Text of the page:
Friday, December 08, 2006
On the question of the pregnancy of Mary Cheney -- who is at once a lesbian, the daughter of the Vice President of the United States, and a supporter of her father -- Kathryn Jean Lopez strikes me as exactly right:
Unless Mary Cheney asks to be part of a political debate about this, there is no need to have a public discussion about her life. The New York Times raises the question of how/who, etc. That just seems outrageous to me. She is not the vice president. She is not the president. That's just uncalled for from anyone in the media/commentariat. I could be wrong but the media/commentators seem to be making it — Mary Cheney's pregnancy — a political issue, not the Cheneys.
Yes, I think fatherhood is crucial and am opposed to redefining marriage and all the rest. And my "deafening silence" on the Mary Cheney "issue" (what nonsense) doesn't change that. But unless Mary Cheney asks to be a spokeswoman on this issue, folks ought to leave her alone.
The linked Times article quotes Family Pride, a gay rights group, which issued a statement about Virginia's lack of recognition of same-sex marriage (Mary Cheney lives in Virginia) and the usual corresponding criticism of out-of-wedlock conception by Focus on the Family. Then the Times says this:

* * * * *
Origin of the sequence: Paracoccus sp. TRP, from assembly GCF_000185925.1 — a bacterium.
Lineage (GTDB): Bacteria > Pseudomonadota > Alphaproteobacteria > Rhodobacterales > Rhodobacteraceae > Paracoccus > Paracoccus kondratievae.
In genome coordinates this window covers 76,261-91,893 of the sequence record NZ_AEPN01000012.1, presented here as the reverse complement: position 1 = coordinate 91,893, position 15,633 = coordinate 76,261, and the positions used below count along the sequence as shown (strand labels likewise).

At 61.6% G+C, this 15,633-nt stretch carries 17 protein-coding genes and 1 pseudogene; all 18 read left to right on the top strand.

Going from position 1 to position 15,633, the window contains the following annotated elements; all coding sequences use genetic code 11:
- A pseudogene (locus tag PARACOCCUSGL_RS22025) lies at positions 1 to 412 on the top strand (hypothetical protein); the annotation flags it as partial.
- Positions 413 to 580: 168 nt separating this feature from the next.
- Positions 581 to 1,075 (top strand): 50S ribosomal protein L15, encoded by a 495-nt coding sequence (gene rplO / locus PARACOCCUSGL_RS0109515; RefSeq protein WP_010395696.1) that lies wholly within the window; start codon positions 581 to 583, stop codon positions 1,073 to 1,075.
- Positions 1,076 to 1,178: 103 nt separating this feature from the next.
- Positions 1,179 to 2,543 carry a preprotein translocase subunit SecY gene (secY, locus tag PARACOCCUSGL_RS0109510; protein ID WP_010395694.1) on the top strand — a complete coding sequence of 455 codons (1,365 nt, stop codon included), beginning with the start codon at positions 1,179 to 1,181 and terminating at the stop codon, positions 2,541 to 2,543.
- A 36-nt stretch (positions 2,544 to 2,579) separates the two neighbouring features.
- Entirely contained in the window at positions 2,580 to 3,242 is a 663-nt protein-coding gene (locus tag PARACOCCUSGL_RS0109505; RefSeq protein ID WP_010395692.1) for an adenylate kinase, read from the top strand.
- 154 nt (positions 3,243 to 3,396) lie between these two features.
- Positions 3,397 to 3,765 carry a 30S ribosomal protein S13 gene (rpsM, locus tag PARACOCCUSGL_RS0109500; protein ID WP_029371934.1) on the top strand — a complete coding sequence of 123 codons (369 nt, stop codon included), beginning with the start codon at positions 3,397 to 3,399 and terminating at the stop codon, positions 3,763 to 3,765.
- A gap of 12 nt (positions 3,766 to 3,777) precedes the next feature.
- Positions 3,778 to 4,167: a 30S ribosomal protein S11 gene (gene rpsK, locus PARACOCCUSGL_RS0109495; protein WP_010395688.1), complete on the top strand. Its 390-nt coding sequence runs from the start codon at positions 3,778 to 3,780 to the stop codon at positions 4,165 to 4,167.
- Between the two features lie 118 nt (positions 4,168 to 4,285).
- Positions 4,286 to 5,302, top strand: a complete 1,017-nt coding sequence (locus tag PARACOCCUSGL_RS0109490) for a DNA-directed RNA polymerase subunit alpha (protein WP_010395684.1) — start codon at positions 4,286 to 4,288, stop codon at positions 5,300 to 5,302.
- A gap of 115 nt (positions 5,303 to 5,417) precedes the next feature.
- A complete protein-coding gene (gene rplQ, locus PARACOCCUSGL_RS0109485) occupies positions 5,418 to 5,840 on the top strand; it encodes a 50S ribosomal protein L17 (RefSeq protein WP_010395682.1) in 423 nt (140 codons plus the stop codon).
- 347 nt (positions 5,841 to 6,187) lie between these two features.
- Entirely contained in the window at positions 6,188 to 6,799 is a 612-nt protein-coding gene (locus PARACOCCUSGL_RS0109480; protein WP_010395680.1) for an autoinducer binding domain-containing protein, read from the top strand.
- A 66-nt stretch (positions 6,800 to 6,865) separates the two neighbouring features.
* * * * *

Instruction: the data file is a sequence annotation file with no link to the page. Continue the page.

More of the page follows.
In 2004, Ms. Cheney worked on the Bush-Cheney re-election campaign, which won in part because of the so-called values voters who were drawn to the polls by ballot measures seeking to ban same-sex marriage.
Er, no. A very academic no (that is otherwise quite interesting on the impact of same-sex marriage initiatives). Sadly, no. No. A big old Pew Research no. All of these studies and many more can be found by Googling the words *Bush election 2004 gay marriage ballot*. It is hard to find stories with any actual data that make the opposite argument. The New York Times is not only dead wrong in its allegation, it is so wrong about a widely-studied and publicized "urban legend" that we are forced to choose between two explanations: (i) the reporter (Jim Rutenberg) just didn't do the most basic reporting, and his editor didn't ask him the most obvious questions, or (ii) the Times (either the reporter or the editor) deliberately inserted the legend about same-sex marriage initiatives to fabricate evidence in favor of one of the left's favorite arguments, that "so-called" values voters are easily duped. What could be the third explanation?
Spot on observation. I would love to see the editor's reaction to being confronted with this failure of factchecking, layers, etc...
I think it would be a little more animated than Jimmah Cahtah's on C-SPAN.
Let's change that last sentence:
"In 2004, Ms. Cheney worked on the Bush-Cheney re-election campaign, which *has for years been trying to win elections by appealing to* so called-values voters *by drawing them* to the polls by ballot measures seeking to ban same-sex marriage *and by running campaigns based on that issue*."